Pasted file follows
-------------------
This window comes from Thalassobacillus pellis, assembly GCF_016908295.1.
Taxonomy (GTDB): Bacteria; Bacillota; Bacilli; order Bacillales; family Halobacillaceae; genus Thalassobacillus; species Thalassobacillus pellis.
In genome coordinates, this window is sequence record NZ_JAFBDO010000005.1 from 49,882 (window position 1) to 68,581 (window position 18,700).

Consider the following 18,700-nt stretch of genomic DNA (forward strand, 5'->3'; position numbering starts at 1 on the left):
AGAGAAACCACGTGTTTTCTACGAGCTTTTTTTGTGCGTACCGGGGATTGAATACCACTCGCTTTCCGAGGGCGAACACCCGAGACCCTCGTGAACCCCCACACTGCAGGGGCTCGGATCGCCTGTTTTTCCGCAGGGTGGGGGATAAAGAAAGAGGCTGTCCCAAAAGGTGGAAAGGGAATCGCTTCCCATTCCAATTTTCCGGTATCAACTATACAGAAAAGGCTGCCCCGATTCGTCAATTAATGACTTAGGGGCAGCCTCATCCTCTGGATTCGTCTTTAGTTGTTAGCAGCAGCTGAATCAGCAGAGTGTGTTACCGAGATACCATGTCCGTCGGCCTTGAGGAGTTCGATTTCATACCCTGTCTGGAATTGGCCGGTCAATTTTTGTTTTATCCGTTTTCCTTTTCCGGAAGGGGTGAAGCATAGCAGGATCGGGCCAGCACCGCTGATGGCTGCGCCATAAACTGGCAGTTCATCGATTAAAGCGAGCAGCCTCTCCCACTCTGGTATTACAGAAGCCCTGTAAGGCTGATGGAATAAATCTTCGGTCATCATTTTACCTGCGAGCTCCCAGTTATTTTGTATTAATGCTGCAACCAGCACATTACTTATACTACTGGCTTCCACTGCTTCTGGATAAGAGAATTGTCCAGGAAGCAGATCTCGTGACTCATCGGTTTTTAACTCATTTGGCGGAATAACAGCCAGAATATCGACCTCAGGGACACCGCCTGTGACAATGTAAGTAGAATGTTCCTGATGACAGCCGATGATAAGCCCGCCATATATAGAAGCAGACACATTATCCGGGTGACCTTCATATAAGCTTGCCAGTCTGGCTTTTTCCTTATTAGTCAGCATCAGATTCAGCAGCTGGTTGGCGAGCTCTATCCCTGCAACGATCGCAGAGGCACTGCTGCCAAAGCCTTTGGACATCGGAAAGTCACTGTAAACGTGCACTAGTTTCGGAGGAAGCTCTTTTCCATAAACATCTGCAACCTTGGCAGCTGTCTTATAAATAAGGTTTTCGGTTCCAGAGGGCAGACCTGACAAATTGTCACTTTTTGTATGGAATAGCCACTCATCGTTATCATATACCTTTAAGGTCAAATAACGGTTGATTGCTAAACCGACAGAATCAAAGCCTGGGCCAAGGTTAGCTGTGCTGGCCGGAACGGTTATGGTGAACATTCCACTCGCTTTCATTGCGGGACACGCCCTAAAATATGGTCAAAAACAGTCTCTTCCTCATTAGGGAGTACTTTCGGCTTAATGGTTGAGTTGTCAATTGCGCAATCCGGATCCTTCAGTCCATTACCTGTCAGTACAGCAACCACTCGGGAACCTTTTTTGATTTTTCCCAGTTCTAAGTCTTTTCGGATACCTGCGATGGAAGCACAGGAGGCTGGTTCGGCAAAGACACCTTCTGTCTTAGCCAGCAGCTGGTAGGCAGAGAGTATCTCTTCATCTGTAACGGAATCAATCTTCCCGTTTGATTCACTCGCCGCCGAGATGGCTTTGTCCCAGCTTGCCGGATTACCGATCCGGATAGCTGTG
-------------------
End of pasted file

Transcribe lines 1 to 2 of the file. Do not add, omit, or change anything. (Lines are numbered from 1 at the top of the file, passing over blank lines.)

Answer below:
This window comes from Thalassobacillus pellis, assembly GCF_016908295.1.
Taxonomy (GTDB): Bacteria; Bacillota; Bacilli; order Bacillales; family Halobacillaceae; genus Thalassobacillus; species Thalassobacillus pellis.